The language of climate change science
A Pre-school to Year 8 teaching and learning progression
The following open resource has been curated by PETAA Board directors Bronwyn Parkin and Julie Hayes as a precursor to a forthcoming PETAA publication and related professional learning on Teaching the Language of Climate Change Science, under development for 2021.
The threat posed by human induced climate change is real. If we are to act as a global community to respond to that threat and build a brighter future for our students — and future generations — the work begins in schools, as we teach our young people about the planet with a systematic emphasis on developing stewardship, responsibility and care for its environment.
Although climate change is not explicitly mentioned in the science curriculum descriptors until Year 10, a deep understanding of how our actions and use of Earth’s resources affect the environment and living things can be developed through all the science strands beginning in the early years.
In this teaching and learning progression, which spans from pre-school to Year 8, teachers will harness the potential of the science curriculum, and the sustainability cross-curriculum priority, to help their students design the future of the Earth. It will support teachers and students in gradually making the links between science and climate change at an appropriate level of understanding for each year level.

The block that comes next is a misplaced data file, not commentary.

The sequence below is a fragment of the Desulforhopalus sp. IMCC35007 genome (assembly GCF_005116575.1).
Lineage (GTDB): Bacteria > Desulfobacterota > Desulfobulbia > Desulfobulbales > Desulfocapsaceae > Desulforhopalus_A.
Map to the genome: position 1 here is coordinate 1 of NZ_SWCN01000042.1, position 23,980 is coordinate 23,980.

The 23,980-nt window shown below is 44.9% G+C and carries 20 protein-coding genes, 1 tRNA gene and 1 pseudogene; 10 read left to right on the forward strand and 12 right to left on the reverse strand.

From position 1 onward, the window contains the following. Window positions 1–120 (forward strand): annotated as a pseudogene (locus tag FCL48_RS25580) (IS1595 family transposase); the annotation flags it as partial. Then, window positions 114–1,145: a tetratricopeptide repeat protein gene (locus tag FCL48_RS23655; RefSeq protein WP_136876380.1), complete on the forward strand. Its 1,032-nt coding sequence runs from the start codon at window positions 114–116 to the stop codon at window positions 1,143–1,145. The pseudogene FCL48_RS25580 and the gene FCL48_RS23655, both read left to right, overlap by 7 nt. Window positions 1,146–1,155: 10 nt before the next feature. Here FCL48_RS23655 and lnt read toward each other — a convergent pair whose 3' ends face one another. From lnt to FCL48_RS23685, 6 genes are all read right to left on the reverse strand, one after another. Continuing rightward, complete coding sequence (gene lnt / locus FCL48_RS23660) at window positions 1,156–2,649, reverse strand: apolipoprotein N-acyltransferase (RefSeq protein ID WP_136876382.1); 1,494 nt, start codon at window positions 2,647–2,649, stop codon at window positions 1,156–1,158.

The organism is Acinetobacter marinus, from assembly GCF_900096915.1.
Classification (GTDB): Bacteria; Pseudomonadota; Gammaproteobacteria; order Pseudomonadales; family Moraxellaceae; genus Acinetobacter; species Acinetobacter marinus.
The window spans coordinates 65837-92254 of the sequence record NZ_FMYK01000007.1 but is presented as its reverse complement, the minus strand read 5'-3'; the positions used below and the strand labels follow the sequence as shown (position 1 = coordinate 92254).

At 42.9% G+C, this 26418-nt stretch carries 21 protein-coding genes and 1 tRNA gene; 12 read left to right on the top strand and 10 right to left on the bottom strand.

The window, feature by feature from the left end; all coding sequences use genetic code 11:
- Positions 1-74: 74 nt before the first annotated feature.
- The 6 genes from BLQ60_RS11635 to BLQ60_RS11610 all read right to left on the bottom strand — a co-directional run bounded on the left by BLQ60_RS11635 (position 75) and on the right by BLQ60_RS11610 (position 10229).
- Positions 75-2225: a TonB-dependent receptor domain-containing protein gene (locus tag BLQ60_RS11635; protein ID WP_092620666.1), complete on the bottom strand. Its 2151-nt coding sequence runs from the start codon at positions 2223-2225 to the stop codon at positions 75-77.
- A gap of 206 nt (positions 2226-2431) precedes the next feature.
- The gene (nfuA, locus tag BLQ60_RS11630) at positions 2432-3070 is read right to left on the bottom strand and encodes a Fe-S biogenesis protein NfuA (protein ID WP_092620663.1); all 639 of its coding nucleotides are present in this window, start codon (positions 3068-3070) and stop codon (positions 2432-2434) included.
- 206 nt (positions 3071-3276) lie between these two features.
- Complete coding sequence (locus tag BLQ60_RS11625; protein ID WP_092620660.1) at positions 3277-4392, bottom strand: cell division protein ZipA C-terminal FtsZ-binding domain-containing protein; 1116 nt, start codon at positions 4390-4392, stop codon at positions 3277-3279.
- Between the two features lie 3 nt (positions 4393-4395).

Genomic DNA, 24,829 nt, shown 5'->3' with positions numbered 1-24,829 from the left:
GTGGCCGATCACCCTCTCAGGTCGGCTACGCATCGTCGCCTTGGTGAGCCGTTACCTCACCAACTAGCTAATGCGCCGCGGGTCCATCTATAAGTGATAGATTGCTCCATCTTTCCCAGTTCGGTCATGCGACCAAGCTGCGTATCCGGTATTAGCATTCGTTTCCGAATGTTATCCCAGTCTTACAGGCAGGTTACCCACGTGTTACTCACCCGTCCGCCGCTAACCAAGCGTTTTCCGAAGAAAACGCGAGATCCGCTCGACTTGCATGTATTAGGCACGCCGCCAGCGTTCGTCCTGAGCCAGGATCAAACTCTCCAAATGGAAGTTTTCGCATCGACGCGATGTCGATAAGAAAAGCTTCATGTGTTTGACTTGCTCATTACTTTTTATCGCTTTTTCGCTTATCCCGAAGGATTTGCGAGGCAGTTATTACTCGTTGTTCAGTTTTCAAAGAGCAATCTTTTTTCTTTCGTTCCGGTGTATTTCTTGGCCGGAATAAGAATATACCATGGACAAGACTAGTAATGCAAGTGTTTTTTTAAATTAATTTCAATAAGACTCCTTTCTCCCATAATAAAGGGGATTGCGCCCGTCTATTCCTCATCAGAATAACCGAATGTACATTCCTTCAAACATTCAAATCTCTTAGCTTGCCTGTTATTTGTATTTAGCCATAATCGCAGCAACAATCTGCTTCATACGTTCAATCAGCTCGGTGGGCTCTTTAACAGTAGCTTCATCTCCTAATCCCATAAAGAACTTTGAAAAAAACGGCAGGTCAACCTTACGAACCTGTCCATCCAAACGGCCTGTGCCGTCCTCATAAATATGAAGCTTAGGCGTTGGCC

Created by educators, academics, and scientific experts, these language-focused and logical progressions will build a better world. By following these progressions, students will be able to talk, read and write scientifically about climate change and its causes and effects — and learn that they can be part of the solution.
The progression will:
- Save teachers time by identifying the science that underpins the understanding of climate change and making the links between the two explicit for sharing with students
- Fulfil many Australian curriculum requirements in Science, linked with aspects of the Sustainability cross-curriculum Priority
- Explore ways that people can slow down human induced climate change so that the planet and all that is living on it survives and thrives
- Develop respect for, and trust in, scientifically gathered evidence and the scientific community to provide reliable information
- Set teachers on a path of long-term professional development as the second and third stages — including a reference text for teachers and professional learning courses — continue this journey towards a practice of consistent, evidence-based, climate-informed pedagogy
- Allow leaders to create a transformative learning environment that over the years, develops students’ understanding of the science of climate change, as well as fostering positive attitudes, appreciation and respect for the natural world
- Develop a community of informed, articulate, and active citizens, who recognise the Earth as their home, the interdependence of all living things, and who have the will and means to act in creating a sustainable future.